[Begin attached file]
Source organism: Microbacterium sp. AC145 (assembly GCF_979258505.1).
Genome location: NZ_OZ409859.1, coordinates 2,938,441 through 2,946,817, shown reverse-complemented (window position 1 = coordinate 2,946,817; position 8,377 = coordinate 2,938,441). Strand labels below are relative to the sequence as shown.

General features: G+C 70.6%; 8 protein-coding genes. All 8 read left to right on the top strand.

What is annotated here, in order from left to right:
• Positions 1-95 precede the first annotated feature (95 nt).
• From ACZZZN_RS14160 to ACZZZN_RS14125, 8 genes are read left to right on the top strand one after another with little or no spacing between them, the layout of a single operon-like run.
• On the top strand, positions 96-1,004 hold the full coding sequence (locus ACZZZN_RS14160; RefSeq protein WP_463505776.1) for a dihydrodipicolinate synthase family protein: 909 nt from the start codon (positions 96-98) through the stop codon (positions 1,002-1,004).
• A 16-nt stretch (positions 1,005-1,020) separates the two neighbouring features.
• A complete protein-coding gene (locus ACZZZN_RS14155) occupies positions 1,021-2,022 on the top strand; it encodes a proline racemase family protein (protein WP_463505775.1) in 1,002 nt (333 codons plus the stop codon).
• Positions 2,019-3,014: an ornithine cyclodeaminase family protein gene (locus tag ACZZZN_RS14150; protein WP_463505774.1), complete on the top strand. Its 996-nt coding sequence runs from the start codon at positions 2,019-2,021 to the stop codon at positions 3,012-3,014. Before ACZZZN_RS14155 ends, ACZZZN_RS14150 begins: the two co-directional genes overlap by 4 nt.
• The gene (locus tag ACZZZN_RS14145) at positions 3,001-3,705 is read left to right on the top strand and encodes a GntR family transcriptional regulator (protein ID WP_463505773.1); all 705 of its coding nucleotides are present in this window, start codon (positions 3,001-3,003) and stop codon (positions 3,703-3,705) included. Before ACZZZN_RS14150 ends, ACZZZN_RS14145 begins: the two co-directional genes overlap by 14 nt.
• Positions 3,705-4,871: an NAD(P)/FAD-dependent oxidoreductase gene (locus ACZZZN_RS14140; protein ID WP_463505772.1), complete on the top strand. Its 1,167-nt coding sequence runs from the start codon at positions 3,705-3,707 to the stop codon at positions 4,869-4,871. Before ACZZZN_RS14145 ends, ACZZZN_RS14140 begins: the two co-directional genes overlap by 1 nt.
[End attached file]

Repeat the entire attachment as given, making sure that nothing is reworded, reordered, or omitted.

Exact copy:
Source organism: Microbacterium sp. AC145 (assembly GCF_979258505.1).
Genome location: NZ_OZ409859.1, coordinates 2,938,441 through 2,946,817, shown reverse-complemented (window position 1 = coordinate 2,946,817; position 8,377 = coordinate 2,938,441). Strand labels below are relative to the sequence as shown.

General features: G+C 70.6%; 8 protein-coding genes. All 8 read left to right on the top strand.

What is annotated here, in order from left to right:
• Positions 1-95 precede the first annotated feature (95 nt).
• From ACZZZN_RS14160 to ACZZZN_RS14125, 8 genes are read left to right on the top strand one after another with little or no spacing between them, the layout of a single operon-like run.
• On the top strand, positions 96-1,004 hold the full coding sequence (locus ACZZZN_RS14160; RefSeq protein WP_463505776.1) for a dihydrodipicolinate synthase family protein: 909 nt from the start codon (positions 96-98) through the stop codon (positions 1,002-1,004).
• A 16-nt stretch (positions 1,005-1,020) separates the two neighbouring features.
• A complete protein-coding gene (locus ACZZZN_RS14155) occupies positions 1,021-2,022 on the top strand; it encodes a proline racemase family protein (protein WP_463505775.1) in 1,002 nt (333 codons plus the stop codon).
• Positions 2,019-3,014: an ornithine cyclodeaminase family protein gene (locus tag ACZZZN_RS14150; protein WP_463505774.1), complete on the top strand. Its 996-nt coding sequence runs from the start codon at positions 2,019-2,021 to the stop codon at positions 3,012-3,014. Before ACZZZN_RS14155 ends, ACZZZN_RS14150 begins: the two co-directional genes overlap by 4 nt.
• The gene (locus tag ACZZZN_RS14145) at positions 3,001-3,705 is read left to right on the top strand and encodes a GntR family transcriptional regulator (protein ID WP_463505773.1); all 705 of its coding nucleotides are present in this window, start codon (positions 3,001-3,003) and stop codon (positions 3,703-3,705) included. Before ACZZZN_RS14150 ends, ACZZZN_RS14145 begins: the two co-directional genes overlap by 14 nt.
• Positions 3,705-4,871: an NAD(P)/FAD-dependent oxidoreductase gene (locus ACZZZN_RS14140; protein ID WP_463505772.1), complete on the top strand. Its 1,167-nt coding sequence runs from the start codon at positions 3,705-3,707 to the stop codon at positions 4,869-4,871. Before ACZZZN_RS14145 ends, ACZZZN_RS14140 begins: the two co-directional genes overlap by 1 nt.